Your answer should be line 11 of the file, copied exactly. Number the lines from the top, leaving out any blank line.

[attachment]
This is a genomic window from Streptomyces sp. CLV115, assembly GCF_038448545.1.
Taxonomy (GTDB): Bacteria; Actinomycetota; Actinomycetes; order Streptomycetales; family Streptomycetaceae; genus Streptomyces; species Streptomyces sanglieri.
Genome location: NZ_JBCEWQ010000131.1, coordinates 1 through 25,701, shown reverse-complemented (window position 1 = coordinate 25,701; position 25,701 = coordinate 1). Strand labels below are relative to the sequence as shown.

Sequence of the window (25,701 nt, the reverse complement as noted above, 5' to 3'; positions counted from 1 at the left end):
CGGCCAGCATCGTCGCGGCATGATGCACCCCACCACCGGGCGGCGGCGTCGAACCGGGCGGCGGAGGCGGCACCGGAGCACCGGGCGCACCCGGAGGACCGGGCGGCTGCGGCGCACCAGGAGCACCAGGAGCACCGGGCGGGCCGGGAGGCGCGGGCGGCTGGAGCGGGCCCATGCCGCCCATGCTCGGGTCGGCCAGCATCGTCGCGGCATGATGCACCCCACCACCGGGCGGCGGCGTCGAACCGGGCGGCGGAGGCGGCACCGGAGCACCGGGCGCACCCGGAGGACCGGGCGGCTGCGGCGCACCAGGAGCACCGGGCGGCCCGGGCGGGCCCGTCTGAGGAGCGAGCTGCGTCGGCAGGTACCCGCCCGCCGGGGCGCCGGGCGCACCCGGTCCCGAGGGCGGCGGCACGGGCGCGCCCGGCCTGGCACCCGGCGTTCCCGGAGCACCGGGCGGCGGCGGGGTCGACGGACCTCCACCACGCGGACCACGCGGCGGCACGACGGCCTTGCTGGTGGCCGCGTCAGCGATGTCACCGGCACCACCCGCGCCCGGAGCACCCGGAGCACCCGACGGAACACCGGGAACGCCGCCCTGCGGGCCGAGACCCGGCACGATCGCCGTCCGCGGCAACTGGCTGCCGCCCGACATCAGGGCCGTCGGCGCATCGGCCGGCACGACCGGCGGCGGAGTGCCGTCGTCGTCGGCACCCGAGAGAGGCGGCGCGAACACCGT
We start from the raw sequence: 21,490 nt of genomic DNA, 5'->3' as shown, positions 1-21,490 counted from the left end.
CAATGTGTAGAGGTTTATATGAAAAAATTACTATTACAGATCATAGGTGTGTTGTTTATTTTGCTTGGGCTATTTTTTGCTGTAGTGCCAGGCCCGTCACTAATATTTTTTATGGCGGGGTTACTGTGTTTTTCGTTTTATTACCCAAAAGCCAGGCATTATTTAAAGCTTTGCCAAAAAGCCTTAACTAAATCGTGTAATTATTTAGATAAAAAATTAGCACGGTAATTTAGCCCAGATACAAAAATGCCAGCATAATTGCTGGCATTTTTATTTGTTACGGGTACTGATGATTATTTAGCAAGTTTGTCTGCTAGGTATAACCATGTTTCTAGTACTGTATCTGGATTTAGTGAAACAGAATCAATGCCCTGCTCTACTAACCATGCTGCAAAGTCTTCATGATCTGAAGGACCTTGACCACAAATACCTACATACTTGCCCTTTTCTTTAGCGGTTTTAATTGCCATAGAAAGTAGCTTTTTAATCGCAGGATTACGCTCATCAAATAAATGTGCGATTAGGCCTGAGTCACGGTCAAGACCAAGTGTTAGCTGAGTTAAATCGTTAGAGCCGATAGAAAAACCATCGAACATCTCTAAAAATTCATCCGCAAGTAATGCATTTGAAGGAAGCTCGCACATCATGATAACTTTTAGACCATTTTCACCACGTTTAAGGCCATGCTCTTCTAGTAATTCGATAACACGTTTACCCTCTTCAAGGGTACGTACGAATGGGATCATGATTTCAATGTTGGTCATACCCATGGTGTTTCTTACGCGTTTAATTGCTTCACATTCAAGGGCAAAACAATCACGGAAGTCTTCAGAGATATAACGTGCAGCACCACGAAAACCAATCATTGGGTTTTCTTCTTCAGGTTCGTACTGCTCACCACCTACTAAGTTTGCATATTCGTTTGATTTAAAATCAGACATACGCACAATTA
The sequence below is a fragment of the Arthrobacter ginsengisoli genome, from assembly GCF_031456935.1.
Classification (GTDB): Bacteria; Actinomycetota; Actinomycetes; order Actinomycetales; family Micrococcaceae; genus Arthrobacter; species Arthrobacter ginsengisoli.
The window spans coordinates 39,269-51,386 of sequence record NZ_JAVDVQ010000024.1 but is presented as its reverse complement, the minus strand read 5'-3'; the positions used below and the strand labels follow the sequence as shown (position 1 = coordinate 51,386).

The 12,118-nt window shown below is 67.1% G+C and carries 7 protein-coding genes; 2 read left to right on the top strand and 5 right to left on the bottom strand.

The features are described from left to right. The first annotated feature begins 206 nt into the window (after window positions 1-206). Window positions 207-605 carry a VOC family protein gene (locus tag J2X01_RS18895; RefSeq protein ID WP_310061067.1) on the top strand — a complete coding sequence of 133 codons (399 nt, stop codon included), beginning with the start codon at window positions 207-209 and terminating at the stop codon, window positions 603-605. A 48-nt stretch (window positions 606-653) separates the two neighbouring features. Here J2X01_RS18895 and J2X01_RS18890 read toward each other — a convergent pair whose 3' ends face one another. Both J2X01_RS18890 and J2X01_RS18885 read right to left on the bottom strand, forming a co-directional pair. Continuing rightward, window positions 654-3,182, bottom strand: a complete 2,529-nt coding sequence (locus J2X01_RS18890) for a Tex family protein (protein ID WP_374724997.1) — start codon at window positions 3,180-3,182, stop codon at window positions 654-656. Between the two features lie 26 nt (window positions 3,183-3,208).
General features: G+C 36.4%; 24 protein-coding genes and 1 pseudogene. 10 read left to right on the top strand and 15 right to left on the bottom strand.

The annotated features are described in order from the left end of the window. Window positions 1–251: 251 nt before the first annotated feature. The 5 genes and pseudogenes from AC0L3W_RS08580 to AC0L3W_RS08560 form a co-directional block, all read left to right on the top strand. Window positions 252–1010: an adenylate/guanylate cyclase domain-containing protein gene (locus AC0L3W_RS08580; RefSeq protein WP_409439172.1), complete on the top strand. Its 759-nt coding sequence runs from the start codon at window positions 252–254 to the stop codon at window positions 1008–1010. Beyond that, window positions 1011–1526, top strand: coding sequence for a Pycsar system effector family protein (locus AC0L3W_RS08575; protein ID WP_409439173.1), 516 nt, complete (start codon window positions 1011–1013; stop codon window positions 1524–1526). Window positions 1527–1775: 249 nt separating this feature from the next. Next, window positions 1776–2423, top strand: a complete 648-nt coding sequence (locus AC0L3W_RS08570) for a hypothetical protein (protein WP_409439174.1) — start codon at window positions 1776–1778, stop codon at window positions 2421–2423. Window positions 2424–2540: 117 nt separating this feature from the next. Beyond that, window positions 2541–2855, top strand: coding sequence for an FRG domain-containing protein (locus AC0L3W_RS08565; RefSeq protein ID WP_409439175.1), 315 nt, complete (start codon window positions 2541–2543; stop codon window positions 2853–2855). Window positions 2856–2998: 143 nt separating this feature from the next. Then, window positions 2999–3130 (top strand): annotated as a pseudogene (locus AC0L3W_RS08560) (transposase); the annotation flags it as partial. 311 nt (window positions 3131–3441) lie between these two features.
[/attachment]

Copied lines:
The 12,118-nt window shown below is 67.1% G+C and carries 7 protein-coding genes; 2 read left to right on the top strand and 5 right to left on the bottom strand.